Syphilis infections in B.C. have hit a 30-year high, due to a sudden increase of more than 30 per cent.
While the majority of infections are among gay, bisexual and other men who have sex with men, infections among women 15-49 years old increased by nearly 40 per cent.
The B.C. Centre for Disease Control (BCCDC) recorded 919 new cases of the sexually transmitted infection last year, including two cases of congenital syphilis in newborn babies, who can acquire it from their mother during pregnancy or birth.
The bacteria can be passed to anyone through oral, vaginal or anal sexual contact and through skin-to-skin contact with a lesion or chancre.
In response to the increase in infections among women, B.C. will temporarily screen all pregnant women for syphilis around the time of childbirth. Women are already routinely screened during the first trimester of pregnancy.
“This is an interim measure in response to an outbreak and aligns with actions taken by other provinces to prevent a serious infection that can harm both mother and baby,” said Dr. Mark Gilbert, medical director for Clinical Prevention Services at the BCCDC.
Alberta and Manitoba have each reported more than 10 cases of congenital syphilis in the past year and have also adopted screening in early and late pregnancy.
Left untreated during pregnancy, syphilis can lead to low birth weight, deafness, deformity, premature birth and stillbirth.
In sexually active adults, possible symptoms of an infection include a hard, painless sore on the genitals, mouth or anus, a skin rash on the back, chest hands or genitals, fever, swelling of the glands and fatigue.
Some people show no symptoms of infection.
Using condoms during sex will reduce the chances of acquiring or transmitting an infection, but it can be transmitted through contact with parts of the body not protected by a condom.
Pregnant women and people most at-risk of syphilis infection should be tested, especially if you have multiple sexual partners or show any symptoms, according to the BCCDC.
BCCDC also operates a discreet testing service for STIs called GetCheckedOnline, which allows uses to register and then deliver a sample directly to a lab for testing. Users can be tested for chlamydia, gonorrhea, HIV, syphilis and hepatitis C.
Portrayed with a Red Arrows aerobatics team’s poster, British High Commissioner Susan le Jeune d’Allegeerschecque, Consul General Nicole Davison and guests had just seen the real Royal Air Force jets fly past them. PNG
STRAIGHT ARROWS: A key factor in aerial combat — literally a matter of life and death — is to be in exactly the right place at exactly the right time. Having the sun behind you helps, too. Full marks, therefore, to the Royal Air Force’s Red Arrows aerobatics team that was scheduled for a Coal Harbour flypast at 1700 hours recently. With the declining sun glistening on their red-white-and-blue tail fins, the team’s BAE Hawk trainer jets skimmed over at 5 on the dot. As they banked and climbed away, workhorse aircraft — de Havilland Beaver and Otter float planes — resumed their everyday takeoffs and landings.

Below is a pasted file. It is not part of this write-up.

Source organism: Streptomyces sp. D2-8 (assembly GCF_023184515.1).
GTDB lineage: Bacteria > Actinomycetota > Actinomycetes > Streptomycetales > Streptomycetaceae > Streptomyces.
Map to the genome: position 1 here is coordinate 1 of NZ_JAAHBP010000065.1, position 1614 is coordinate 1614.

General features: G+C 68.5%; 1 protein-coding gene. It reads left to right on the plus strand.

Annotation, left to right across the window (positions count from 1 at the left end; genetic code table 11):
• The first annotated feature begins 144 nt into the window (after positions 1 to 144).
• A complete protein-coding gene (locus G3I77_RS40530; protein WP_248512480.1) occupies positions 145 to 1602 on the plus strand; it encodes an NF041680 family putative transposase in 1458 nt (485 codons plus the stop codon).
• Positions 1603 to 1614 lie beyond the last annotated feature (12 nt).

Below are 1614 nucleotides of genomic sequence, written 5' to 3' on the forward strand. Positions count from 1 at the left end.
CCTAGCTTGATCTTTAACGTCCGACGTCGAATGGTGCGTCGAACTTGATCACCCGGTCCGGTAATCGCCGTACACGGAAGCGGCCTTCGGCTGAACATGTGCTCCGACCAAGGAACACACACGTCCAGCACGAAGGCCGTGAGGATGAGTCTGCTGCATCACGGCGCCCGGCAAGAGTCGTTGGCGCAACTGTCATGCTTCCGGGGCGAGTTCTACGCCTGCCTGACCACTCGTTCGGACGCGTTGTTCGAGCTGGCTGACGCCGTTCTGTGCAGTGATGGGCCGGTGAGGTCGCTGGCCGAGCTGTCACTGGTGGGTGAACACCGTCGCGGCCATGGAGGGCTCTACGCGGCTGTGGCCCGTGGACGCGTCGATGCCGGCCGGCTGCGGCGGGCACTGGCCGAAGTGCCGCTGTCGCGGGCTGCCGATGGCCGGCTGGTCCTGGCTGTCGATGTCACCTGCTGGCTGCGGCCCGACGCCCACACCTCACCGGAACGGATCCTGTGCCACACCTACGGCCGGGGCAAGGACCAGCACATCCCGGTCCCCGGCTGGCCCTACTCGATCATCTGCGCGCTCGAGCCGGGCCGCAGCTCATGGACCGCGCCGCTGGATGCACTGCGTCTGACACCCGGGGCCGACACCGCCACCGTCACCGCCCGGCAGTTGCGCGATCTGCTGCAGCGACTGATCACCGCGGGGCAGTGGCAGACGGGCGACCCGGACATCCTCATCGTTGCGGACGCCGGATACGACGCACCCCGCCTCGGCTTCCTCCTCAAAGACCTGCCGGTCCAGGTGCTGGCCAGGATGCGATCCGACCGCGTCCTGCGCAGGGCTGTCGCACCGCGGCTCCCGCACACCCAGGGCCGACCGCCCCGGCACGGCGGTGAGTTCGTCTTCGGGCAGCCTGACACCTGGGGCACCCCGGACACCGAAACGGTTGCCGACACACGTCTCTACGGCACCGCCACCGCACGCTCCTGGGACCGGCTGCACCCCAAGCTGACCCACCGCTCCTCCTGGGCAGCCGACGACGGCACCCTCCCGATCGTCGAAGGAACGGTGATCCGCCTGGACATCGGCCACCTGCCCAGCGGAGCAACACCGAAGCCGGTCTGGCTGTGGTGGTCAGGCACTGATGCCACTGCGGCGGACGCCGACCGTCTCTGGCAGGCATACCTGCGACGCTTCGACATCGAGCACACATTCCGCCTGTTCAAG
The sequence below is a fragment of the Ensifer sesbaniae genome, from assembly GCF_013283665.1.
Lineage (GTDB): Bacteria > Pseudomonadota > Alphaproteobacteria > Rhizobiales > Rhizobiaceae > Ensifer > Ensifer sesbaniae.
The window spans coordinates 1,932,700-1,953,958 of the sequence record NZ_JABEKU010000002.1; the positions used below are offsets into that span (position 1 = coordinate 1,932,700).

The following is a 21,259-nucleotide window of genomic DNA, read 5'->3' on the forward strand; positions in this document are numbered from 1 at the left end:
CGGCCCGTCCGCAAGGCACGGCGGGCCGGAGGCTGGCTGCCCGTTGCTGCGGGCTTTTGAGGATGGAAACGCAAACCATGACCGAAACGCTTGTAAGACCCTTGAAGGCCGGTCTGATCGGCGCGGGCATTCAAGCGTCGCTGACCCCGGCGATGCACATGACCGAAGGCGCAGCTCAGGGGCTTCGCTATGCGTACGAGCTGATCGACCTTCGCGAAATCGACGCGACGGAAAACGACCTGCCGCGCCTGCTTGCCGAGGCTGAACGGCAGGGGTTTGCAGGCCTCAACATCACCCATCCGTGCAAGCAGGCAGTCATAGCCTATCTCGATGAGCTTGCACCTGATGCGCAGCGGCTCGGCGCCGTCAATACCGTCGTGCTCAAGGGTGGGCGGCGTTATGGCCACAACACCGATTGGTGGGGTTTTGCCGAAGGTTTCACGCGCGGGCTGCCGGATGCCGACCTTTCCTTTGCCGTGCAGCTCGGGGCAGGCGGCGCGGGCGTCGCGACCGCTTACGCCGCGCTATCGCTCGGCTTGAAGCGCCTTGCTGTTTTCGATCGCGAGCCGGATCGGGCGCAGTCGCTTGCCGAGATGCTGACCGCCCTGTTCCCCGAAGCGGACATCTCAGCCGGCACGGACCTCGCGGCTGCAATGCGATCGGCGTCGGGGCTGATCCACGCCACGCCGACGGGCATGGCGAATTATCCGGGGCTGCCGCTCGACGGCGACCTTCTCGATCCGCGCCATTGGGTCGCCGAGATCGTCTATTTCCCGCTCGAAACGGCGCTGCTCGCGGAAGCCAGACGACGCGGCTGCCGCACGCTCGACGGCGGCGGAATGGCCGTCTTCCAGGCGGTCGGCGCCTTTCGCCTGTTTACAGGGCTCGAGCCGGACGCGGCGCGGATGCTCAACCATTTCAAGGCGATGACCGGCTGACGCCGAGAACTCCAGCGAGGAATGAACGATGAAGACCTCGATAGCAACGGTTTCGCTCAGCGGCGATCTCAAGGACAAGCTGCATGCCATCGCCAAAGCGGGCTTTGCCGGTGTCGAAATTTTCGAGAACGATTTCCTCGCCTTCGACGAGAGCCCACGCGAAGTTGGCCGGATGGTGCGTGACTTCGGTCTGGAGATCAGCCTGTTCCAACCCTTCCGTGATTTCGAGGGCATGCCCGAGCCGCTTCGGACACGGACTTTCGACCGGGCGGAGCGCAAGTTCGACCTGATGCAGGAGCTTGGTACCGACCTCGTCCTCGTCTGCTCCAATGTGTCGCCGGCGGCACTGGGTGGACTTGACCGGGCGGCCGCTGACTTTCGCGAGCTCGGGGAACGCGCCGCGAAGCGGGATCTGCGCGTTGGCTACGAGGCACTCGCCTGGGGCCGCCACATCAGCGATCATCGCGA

Vancouver Mayor Kennedy Stewart, Chief Constable Adam Palmer, Bard on The Beach artistic director Christopher Gaze and others watched the proceedings from the Pan Pacific hotel’s eighth-floor deck. They were guests of British High Commissioner to Canada, Susan le Jeune d’Allegeerschecque, formerly ambassador to Austria, and Vancouver-based consul-general Nicole Davison. “The Red Arrows are the best ambassador our country has,” said le Jeune d’Allegeerschecque, whose married name is more common in Brussels than London. As those two cities duke it out over Brexit, the fast-flying Red Arrows might remind Gaze and especially British Prime Minister Boris Johnson of Hamlet’s “slings and arrows of outrageous fortune.” Ditto for that soliloquy’s humbling conclusion: “And thus the native hue of resolution is sicklied o’er with the pale cast of thought.”
HAPPY ENDING: Cultural organization heads sometimes roll amid a blizzard of finger-pointing, trustee bickering and other nastiness. Not at the Vancouver International Film Festival where eight-year executive director Jacqueline Dupuis announced in July that she’ll leave at year’s end. Looking as relaxed and, dare one say, glamorous as in 2011, Dupuis launched the 38th annual festival by escorting director Atom Egoyan to a screening of his Guest of Honour feature film and to a gala later. Although called “a masterful piece of subtly sophisticated filmmaking” in the VIFF program, showbiz bible Variety deemed the Egypt-born Torontonian’s picture “hopelessly muddled … overplotted and under-reasoned, hysterical and stiffly earnest.”
CONSONANTAL DRIFT: If asked to define modern-day political equivocation, habitual phrase-tangler William Spooner might have replied with a self-defence tip: “Trust in judo.” Then again, his spoonerism of voters’ “elementary affluence” would entail a mere vowel movement.
MORE AID: Dr. Peter Jepson-Young succumbed to HIV/AIDS in 1992 at age 35. CBC-TV’s weekly Dr. Peter Diaries detailed his then-almost-inevitable approach to death. Founded that year, the Dr. Peter AIDS Centre and related foundation began caring for those still living. A decade later, Nathan Fong recruited fellow chefs to launch the annual Passions gala that reportedly raised a record $220,000 recently. Executive director Scott Elliott said the centre now helps clients deal with hepatitis C and supports older ones “isolated and not participating in health care.” It will soon offer twice-weekly programs for female HIV/AIDS patients, he said.
DIRTY DISHES: Wearing a whistle-clean apron, Dirty Apron co-founder David Robertson marked the cooking school’s 10th anniversary by launching his second cookbook, Gather. Some of the 100,000 folk he’s reportedly taught filled the Beatty Street joint to buy the book and sample such dishes as sake-braised pork belly, seafood and chorizo belly and Robertson’s sensational Thai-style coconut-lemon grass braised beef short ribs.